Wednesday, September 19, 2012
I got some komatsuna in my CSA veggies today. It is soooooo delicious prepared this way! The instructions are from a blog called Chubby Bunny Recipes. Last time I made it, I ate the whole pan myself, on top of some brown rice. I was in heaven! (Komatsuna is a typical Japanese leafy vegetable. It is often called Japanese Mustard Spinach in the
Saturday, June 16, 2012
Tuesday, October 18, 2011
Monday, October 10, 2011
For the crostata dough (about 9 ounces):
- 1 cup all purpose flour
- 2 tablespoons sugar
- 1/8 teaspoon salt
- 5 tablespoons very cold butter
- 3 to 4 tablespoons very cold (icy) water
- Flour for rolling
For the fruit filling:
- 1½ pounds small Italian prune plums or other ripe fruit
- Freshly grated zest of a medium lemon
- 2 tablespoons apricot jam
- 2 tablespoons butter, cut in pieces
For the sweetened bread crumbs:
- ½ cup fine dry bread crumbs
- 2 tablespoons zucchero di canna or white sugar
- ¼ teaspoon cinnamon
For serving (optional):
- Whipped cream
- Vanilla ice cream
- A baking stone or oven tiles
- Baking parchment
- A large baking sheet, 12 by 18 inches or similar size
Making the dough:
Put the flour, sugar, and salt in the bowl of a food processor fitted with the metal blade, and process for a few seconds to mix the dry ingredients.
Cut the butter into 1/2-inch pieces, drop them onto the flour, and pulse the machine ten or twelve times, in short bursts, 20 seconds in all. The mixture should be crumbly, with only a few larger bits of butter visible.
Sprinkle 3 tablespoons of water on top of the dough; immediately pulse about six times, only a second or two each time. You want the crumbs to gether together in wet clusters, a bit like cottage-cheese curds--don't expect a mass of dough to form. if they haven't gathered, sprinkle on ore water, a teaspoon at a time, and pulse two or three times after each.
When the clusters form, scrape them all out of the bowl, press them together, and knead just for a few seconds to form a smooth, tight dough. Flatten it into a disk, wrap well in plastic wrap, and refrigerate for 3 hours or up to a day before using. Freeze the dough for longer keeping.
(If the crumbs haven't clustered after you've added 4 tablespoons of water, open the top and press them with your fingers; if they're wet and stick together, just empty the bowl and press them into a disk of dough.)
Making the filling and rolling the dough:
Arrange a rack in the middle of the oven with a baking stone on it, if you have one. Preheat the oven to 375°. If the crostata dough is very cold, let it soften at room temperature for a few minutes while you make the filling.
Rinse the plums and pat dry. Cut them in flat halves, following the natural line around the fruit through the stem end, and remove the pits. Toss the halves with the lemon zest, apricot jam, and butter bits in a mixing bowl. (If you’re making the crostata with large plums or fruit like peaches or nectarines, cut in quarters or wedges.)
Toss the bread crumbs, sugar, and cinnamon together.
On a lightly floured board, start stretching the dough into a circle, rolling from the center in all directions. Turn the dough over as it stretches, and flour the work surface as needed.
Cut a piece of parchment that will cover your baking sheet. Roll the circle of dough to a diameter of 15 inches, and lay it, centered, on the parchment. Now trim the outside edges of the dough, with a sharp knife or scissors, cutting away ragged or thin spots and making as perfect a round as you can, since this edge will be visible on the top of your crostata. Keep the circle at least 13 inches in diameter. Lift the parchment with the dough on it to the baking sheet.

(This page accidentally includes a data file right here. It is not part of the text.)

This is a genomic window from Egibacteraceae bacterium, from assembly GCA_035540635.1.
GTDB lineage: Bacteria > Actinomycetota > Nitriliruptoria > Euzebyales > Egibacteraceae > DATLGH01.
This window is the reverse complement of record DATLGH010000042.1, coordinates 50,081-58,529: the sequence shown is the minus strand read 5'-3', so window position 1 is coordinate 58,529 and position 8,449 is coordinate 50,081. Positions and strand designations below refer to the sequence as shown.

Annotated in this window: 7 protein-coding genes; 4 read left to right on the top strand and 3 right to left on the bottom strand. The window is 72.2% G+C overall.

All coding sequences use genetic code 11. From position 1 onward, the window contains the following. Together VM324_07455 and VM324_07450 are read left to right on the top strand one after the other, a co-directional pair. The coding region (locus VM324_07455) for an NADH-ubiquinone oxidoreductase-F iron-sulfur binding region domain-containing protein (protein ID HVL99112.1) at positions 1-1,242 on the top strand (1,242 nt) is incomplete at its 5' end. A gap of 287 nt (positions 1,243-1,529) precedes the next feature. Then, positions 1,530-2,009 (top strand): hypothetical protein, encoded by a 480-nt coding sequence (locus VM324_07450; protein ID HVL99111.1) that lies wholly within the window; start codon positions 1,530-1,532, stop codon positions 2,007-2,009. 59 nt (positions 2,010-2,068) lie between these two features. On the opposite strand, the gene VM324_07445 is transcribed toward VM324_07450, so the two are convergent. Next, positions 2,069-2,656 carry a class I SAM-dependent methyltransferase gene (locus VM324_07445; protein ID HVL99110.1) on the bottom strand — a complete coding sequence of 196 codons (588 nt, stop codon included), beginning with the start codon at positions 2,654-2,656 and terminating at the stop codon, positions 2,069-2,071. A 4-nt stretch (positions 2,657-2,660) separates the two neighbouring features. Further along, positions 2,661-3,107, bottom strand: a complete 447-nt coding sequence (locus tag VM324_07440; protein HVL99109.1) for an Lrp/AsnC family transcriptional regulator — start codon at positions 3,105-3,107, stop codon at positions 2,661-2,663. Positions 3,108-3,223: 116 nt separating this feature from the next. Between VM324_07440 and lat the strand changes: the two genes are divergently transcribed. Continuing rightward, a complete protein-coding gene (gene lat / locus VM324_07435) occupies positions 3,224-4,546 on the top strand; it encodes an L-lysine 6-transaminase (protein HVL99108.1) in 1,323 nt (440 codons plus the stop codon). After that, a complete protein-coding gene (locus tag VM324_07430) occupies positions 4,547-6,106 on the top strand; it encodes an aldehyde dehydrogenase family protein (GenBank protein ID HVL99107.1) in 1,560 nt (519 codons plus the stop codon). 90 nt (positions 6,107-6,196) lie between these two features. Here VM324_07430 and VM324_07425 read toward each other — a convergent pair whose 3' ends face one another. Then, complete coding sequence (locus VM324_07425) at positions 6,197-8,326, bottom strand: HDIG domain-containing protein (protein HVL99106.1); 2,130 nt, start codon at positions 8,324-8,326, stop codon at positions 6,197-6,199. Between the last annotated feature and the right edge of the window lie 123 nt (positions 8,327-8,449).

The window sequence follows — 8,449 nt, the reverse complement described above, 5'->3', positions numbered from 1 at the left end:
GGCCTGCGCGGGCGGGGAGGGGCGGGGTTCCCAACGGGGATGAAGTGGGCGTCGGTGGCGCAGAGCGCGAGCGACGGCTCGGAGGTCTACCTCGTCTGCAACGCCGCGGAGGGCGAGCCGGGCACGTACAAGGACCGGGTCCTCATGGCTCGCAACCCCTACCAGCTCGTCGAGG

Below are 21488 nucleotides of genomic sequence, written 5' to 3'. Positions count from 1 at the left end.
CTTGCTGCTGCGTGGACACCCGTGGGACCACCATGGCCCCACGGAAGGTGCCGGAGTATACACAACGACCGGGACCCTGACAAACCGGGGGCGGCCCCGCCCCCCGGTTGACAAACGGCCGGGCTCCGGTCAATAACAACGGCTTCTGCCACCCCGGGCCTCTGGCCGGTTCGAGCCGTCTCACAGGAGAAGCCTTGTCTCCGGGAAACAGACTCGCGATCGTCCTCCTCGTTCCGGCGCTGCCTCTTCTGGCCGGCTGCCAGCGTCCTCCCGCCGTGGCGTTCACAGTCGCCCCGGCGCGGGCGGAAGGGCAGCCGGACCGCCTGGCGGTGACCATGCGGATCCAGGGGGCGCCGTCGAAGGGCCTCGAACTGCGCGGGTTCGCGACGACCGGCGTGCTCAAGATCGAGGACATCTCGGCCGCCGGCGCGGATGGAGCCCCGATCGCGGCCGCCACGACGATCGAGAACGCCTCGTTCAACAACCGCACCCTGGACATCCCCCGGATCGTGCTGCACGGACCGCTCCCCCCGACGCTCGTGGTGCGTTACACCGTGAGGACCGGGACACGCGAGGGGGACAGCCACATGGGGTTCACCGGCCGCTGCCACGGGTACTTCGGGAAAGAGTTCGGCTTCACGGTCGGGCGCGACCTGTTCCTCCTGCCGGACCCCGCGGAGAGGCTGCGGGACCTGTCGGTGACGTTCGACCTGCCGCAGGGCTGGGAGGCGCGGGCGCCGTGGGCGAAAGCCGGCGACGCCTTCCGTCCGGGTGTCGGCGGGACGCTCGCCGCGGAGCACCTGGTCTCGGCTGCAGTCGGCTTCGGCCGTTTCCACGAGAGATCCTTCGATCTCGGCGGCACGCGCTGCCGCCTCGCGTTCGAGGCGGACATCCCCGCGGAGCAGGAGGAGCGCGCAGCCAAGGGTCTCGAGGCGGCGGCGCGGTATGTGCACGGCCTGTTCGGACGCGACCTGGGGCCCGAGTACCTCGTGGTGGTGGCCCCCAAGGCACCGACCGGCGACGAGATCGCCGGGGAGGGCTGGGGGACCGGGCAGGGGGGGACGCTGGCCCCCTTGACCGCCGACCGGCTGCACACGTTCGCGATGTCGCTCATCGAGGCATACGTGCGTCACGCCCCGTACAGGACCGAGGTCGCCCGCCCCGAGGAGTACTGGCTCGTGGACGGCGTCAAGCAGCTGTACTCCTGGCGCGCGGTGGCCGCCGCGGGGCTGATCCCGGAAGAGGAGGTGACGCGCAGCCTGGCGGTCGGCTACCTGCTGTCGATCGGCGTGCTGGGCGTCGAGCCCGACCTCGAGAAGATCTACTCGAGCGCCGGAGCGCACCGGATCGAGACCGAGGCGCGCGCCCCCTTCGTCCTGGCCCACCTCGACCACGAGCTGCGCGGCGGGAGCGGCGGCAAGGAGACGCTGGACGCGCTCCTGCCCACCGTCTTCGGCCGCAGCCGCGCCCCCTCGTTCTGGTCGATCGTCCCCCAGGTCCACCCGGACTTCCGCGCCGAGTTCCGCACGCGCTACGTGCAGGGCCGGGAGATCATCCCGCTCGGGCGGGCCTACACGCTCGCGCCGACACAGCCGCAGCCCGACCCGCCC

Filling and baking the crostata:
Sprinkle about 1/3 cup of the bread-crumb mix in a 7-to-9-inchdiameter circle in the center of the dough, as a base for the fruit. The bread crumbs will soak up the juices, so if you have very ripe and juicy fruit (like peaches) use more crumbs, to form a thicker layer; if using a drier fruit, like apricots, use less crumbs.
Arrange the coated plum halves, cut side up, on top of the crumb base. I place them in concentric rings, starting from the outside, and lean each inner ring on the plums just outside. In this manner, with a larger, 8- or 9-inch base of crumbs, you should be able to fit all the plums in one layer, for a crostata with an even height. If the crumb base is smaller, you’ll need to pile up the fruit. This will give the crostata more of a dome shape.
When you’ve assembled your fruit in the middle of the dough, fold the uncovered band of pastry on top of the fruit. The width of the band will vary with your arrangement of the plums, but you should have at least 2½ inches of dough to form the pleated top crust.
Finally, sprinkle 1 or more tablespoons of sugared bread crumbs over the visible fruit in the center. As before, use more crumbs on juicy fruit. If you have any left over, sprinkle them over the pleated dough.
Put the baking sheet with the crostata in the oven, on the stone if using one, and bake for 25 minutes; rotate the pan back to front for even cooking. Continue baking, and check the browning of the crust after 40 minutes: it should be light gold. If it is getting quite dark, you may need to lay a piece of foil on top. Bake for another 15 minutes or more, until the fruit is bubbling and has caramelized on the edges. If you’ve filled the crostata with a mound of fruit, you’ll probably want to bake it more than an hour—and cover the top—to make sure all the fruit is cooked.
Let the crostata cool on the baking sheet for about 15 minutes or more before lifting it, with the parchment, to a wire rack to continue cooling. When it has set, slide it off the parchment, supported by long spatulas, onto a platter.
Serve warm or at room temperature, cut into wedges, with whipped cream or vanilla ice cream, if you wish.